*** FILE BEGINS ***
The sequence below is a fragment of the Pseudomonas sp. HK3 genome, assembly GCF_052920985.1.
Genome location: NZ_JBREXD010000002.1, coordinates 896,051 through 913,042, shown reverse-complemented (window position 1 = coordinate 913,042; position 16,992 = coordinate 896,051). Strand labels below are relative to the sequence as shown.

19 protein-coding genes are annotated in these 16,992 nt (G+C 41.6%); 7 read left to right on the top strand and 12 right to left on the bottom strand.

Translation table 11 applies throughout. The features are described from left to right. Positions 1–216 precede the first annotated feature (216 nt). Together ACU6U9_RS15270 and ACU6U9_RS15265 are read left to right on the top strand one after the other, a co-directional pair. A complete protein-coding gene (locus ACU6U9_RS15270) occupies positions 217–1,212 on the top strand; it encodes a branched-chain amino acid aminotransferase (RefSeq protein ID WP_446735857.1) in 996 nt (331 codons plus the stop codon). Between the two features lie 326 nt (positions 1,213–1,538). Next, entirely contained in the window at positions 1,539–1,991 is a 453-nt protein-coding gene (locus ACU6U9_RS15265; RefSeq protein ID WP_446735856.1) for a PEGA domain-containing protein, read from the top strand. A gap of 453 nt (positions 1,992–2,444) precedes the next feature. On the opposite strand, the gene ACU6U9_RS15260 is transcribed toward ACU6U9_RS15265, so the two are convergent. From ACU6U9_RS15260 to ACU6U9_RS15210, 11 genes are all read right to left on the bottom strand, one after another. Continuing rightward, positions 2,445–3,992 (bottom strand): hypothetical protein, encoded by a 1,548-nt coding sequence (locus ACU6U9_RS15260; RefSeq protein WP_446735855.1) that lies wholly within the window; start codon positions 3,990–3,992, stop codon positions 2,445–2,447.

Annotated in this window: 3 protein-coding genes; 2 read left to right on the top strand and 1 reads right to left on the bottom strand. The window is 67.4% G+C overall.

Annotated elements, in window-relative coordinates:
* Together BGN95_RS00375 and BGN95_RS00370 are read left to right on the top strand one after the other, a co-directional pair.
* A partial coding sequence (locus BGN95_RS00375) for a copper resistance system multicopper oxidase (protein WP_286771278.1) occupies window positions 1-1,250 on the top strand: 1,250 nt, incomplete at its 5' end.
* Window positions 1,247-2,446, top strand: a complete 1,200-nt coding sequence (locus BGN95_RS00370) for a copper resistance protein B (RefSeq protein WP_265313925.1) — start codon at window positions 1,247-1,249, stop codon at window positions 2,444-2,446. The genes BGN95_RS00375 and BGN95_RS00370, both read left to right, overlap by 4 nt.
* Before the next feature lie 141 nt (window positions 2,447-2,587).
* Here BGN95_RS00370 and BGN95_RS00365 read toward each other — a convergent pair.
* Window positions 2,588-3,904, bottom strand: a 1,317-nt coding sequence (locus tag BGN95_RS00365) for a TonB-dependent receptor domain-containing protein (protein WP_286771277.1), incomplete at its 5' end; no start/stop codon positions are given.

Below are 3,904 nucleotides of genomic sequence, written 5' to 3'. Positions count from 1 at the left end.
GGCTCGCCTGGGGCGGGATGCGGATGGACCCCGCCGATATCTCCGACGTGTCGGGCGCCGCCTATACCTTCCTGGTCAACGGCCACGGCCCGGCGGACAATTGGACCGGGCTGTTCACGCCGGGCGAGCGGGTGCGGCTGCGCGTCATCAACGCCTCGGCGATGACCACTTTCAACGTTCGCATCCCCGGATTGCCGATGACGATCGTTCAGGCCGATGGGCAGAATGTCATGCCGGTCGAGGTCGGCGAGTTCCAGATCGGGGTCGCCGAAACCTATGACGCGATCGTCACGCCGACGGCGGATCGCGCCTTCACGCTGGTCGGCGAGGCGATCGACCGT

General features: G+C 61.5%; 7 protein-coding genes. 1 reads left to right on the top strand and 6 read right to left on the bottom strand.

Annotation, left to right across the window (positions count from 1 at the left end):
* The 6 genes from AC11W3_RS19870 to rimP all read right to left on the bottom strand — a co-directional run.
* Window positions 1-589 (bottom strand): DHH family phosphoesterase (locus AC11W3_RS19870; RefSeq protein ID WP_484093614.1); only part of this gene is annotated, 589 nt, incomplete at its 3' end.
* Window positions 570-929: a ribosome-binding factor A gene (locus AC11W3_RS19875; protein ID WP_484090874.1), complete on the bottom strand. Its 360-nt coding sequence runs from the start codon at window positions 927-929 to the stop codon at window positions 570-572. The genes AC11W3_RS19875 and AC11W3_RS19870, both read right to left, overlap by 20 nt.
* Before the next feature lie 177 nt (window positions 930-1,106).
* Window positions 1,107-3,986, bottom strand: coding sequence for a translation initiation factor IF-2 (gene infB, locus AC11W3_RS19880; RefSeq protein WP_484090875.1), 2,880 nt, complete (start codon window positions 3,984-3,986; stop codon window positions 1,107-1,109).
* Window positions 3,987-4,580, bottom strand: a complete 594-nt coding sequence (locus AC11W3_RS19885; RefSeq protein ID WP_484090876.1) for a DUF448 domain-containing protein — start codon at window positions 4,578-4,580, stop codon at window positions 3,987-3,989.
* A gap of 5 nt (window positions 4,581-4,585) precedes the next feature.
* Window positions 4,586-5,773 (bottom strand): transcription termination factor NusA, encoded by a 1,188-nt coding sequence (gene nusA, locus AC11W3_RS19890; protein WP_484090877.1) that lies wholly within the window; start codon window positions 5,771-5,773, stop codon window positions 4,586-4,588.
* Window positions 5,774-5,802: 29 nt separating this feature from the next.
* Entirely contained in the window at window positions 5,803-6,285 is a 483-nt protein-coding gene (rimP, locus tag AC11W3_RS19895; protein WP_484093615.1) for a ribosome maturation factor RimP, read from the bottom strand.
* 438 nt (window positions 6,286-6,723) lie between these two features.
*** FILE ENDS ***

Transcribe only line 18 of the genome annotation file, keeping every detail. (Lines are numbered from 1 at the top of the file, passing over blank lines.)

* Window positions 1-589 (bottom strand): DHH family phosphoesterase (locus AC11W3_RS19870; RefSeq protein ID WP_484093614.1); only part of this gene is annotated, 589 nt, incomplete at its 3' end.